Friday, 27 May 2011

Indicting Mladic - for Srebrenica, Sarajevo...and London

Former Bosnian Serb army commander General Ratko Mladic has amazingly been "found" by the Serbian authorities living in a house owned by his cousin, also called "Mladic", and is now on a fast track extradition process to the International Court at The Hague to stand trial for war crimes. He is likely to have a combined trial with his old boss, former President of the rebel Republic of Srpska, Radovan Karadzic, who similarly enjoyed many years of refuge in Serbia using one of the most obvious and unconvincing disguises in history - a big beard.

We should be glad the pair have been finally brought to justice, but they are not the only culpable parties. The Bosnian civil war was a dreadful stain on European history, one which our media, leaders and publics feigned to find "too complicated" to do anything about while it was happening and then rushed for the exit of history to forget about it as soon as it was over.

Bosnia had been one of five republics which made up Yugoslavia (the Union of Slavs) - Slovenia, Croatia, Macedonia, Bosnia-Hercegovina and the largest, Serbia (which included three autonomous areas, Kosovo, Montenegro and Vojvodena). This area, like the rest of the Balkans, has a long history of migration and conquest by competing powers from the Dark Ages onwards over the years as empires rose and fell in lands with often uncertain geographical boundaries.

The five republics of former Federal Yugoslavia
Bosnia is unusual among the former Yugoslav republics in that its largest component - about 45% of the population - is Muslim. Of the rest, about 30% are Serbian Orthodox Christians and about 20% Croatian Catholics - with tiny Romany and Jewish populations making up the balance. The Muslims, who call themselves Bosniacs, are mainly descendants of indigenous people who, when the Ottoman Turks conquered the area in the 15th century, gradually converted to Islam. Although the Muslim Turks were in their time almost uniquely tolerant of other faiths, being a Muslim was a requirement for anyone wishing to serve in the Government. Consequently, over several centuries, many converted either pragmatically or through genuine belief - contrary to western mythology, there has rarely been forced conversion in Islamic history anywhere.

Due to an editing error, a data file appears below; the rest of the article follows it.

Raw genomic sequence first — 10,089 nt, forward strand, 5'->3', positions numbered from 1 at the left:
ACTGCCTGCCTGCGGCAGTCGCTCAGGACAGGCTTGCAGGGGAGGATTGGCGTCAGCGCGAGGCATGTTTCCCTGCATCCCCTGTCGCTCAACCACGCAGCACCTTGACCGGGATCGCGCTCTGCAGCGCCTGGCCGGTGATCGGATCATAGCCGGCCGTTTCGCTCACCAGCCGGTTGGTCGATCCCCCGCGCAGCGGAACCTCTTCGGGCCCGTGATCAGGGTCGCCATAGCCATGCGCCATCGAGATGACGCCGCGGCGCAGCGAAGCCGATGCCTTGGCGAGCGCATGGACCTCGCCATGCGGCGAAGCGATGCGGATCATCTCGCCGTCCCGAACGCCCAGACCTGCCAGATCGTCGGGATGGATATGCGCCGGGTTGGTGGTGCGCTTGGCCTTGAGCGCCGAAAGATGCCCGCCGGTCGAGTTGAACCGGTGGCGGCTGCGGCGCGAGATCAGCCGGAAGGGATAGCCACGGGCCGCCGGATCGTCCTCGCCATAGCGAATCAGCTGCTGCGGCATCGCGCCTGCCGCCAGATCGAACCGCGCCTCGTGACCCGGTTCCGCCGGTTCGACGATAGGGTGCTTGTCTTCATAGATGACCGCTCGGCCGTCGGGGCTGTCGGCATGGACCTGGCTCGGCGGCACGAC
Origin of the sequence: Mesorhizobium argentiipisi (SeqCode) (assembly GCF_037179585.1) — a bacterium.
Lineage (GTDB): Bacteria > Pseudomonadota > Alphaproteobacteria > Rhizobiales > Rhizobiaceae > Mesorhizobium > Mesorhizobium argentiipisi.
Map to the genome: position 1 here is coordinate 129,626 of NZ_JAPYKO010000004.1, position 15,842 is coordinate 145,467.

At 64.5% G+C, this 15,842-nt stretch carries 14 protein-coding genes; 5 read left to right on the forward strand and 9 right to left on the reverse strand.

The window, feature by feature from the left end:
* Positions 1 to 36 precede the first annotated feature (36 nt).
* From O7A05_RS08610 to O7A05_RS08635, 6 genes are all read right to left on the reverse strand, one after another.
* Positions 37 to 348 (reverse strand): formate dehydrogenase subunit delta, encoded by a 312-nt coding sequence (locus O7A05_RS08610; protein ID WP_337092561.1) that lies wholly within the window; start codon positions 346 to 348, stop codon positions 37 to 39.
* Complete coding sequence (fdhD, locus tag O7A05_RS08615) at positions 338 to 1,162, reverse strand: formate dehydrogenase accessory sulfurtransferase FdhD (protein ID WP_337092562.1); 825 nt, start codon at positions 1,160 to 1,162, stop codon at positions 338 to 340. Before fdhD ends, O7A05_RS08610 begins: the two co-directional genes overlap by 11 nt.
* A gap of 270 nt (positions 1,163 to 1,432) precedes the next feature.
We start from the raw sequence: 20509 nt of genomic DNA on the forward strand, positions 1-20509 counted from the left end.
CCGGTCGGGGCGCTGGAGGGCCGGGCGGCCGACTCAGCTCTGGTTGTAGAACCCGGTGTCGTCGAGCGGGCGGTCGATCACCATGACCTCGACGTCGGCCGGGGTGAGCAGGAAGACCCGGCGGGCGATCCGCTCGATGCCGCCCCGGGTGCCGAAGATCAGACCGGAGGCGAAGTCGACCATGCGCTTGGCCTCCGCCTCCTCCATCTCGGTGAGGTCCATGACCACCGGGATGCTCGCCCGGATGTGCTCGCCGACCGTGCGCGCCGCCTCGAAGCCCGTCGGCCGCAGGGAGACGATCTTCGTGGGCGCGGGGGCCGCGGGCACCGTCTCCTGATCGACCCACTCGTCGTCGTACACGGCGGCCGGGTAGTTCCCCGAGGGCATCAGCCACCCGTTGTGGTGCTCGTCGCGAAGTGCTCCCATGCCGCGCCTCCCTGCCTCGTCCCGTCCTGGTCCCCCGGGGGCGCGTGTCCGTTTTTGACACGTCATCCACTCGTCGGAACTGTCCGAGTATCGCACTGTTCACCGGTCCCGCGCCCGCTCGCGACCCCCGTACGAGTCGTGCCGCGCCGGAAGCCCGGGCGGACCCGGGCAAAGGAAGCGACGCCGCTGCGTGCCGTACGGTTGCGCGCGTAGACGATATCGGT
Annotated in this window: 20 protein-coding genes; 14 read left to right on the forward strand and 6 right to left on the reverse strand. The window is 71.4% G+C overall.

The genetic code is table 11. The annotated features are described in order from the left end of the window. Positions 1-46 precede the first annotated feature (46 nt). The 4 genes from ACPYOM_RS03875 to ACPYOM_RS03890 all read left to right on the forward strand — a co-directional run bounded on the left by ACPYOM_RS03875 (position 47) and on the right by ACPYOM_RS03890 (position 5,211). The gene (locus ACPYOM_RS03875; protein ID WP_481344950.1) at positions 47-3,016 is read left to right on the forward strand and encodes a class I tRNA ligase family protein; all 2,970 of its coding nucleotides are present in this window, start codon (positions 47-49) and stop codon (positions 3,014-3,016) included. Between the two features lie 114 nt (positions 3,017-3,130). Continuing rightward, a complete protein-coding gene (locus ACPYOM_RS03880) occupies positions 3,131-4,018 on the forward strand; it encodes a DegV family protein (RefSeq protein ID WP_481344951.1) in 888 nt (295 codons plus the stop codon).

The Ottoman Empire, which stretched from the Danube to the Euphrates and from Istanbul to Ethiopia at its height, was organised into different millets, self-governing communities based on religion. As a result, for several centuries, people of different faiths lived physically alongside each other, with a degree of separation, but in peace and even with some slow social integration and sharing. However, with the rise of 19th century liberalism, unscrupulous politicians in the Balkans whipped up nationalist feelings. People were encouraged and even forced to think of themselves along ethnic lines - Serb, Hellenic, Turk - rather than as Ottomans, with religious differences used to buttress the desire for national independence from the Empire.

In such a potent mix, rivalries over land and resources inevitably led to conflict. The creation of Yugoslavia in 1919 went some way to suppressing nationalism - and after 1945 under the Communist regime of Tito a balance was created between the semi-autonomous republics listed earlier and the central Federal Government. But the collapse of Communism soon unleashed ethnic tensions again.

From 1989, the President of the Serbian republic within Yugoslavia, Slobodan Milosevic advocated the break up of Yugoslavia but with the creation in its place of a Greater Serbia taking in neighbouring lands. He and his cronies set up a process that soon led to violent attacks on non-Serbs across Yugoslavia. In Bosnia, Radovan Karadzic emerged as the spokesman of the Serb minority and in October 1991, just after a national vote overwhelmingly in favour of independence, he chillingly warned his opponents:
"In just a couple of days, Sarajevo will be gone and there will be five hundred thousand dead, in one month Muslims will be annihilated in Bosnia and Herzegovina"

With massive quantities of weapons, troops and supplies provided from the Serbian-controlled Yugoslav Federal Army and with Ratko Mladic appointed to head up its army, Karadzic established the Republic of Srpska, which he intended to unite with Serbia proper. Along with a similar breakaway territory in Croatia, the Krajina, a Greater Serbia would be fashioned from lands seized from its neighbours and, even worse, ethnically cleansed of non-Serbs.